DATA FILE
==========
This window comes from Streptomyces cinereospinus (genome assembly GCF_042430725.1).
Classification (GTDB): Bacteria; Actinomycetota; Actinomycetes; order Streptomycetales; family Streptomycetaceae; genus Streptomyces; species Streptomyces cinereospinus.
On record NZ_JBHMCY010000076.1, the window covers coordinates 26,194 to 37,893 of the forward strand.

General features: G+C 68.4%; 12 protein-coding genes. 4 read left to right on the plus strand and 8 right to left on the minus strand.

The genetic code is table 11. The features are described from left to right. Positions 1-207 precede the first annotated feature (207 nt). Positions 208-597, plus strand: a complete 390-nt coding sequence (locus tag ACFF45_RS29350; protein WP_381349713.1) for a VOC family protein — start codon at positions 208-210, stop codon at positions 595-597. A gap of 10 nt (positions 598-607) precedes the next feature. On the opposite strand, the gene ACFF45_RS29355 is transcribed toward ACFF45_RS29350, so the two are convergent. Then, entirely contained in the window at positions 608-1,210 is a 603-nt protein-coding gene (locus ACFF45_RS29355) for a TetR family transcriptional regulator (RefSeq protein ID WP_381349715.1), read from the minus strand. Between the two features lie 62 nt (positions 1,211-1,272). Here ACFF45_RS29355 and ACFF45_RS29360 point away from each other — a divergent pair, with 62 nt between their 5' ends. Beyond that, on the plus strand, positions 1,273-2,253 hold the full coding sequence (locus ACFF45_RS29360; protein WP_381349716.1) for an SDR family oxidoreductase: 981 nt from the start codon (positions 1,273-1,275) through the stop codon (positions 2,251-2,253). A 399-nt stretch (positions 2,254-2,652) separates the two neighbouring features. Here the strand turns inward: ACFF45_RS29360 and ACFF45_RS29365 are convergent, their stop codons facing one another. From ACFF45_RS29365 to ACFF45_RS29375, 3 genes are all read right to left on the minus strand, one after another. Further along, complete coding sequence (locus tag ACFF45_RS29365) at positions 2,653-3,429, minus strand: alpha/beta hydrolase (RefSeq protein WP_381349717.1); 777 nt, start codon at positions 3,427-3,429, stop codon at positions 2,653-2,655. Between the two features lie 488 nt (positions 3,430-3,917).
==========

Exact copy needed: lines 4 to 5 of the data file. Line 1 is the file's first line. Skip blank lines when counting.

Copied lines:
General features: G+C 68.4%; 12 protein-coding genes. 4 read left to right on the plus strand and 8 right to left on the minus strand.

The genetic code is table 11. The features are described from left to right. Positions 1-207 precede the first annotated feature (207 nt). Positions 208-597, plus strand: a complete 390-nt coding sequence (locus tag ACFF45_RS29350; protein WP_381349713.1) for a VOC family protein — start codon at positions 208-210, stop codon at positions 595-597. A gap of 10 nt (positions 598-607) precedes the next feature. On the opposite strand, the gene ACFF45_RS29355 is transcribed toward ACFF45_RS29350, so the two are convergent. Then, entirely contained in the window at positions 608-1,210 is a 603-nt protein-coding gene (locus ACFF45_RS29355) for a TetR family transcriptional regulator (RefSeq protein ID WP_381349715.1), read from the minus strand. Between the two features lie 62 nt (positions 1,211-1,272). Here ACFF45_RS29355 and ACFF45_RS29360 point away from each other — a divergent pair, with 62 nt between their 5' ends. Beyond that, on the plus strand, positions 1,273-2,253 hold the full coding sequence (locus ACFF45_RS29360; protein WP_381349716.1) for an SDR family oxidoreductase: 981 nt from the start codon (positions 1,273-1,275) through the stop codon (positions 2,251-2,253). A 399-nt stretch (positions 2,254-2,652) separates the two neighbouring features. Here the strand turns inward: ACFF45_RS29360 and ACFF45_RS29365 are convergent, their stop codons facing one another. From ACFF45_RS29365 to ACFF45_RS29375, 3 genes are all read right to left on the minus strand, one after another. Further along, complete coding sequence (locus tag ACFF45_RS29365) at positions 2,653-3,429, minus strand: alpha/beta hydrolase (RefSeq protein WP_381349717.1); 777 nt, start codon at positions 3,427-3,429, stop codon at positions 2,653-2,655. Between the two features lie 488 nt (positions 3,430-3,917).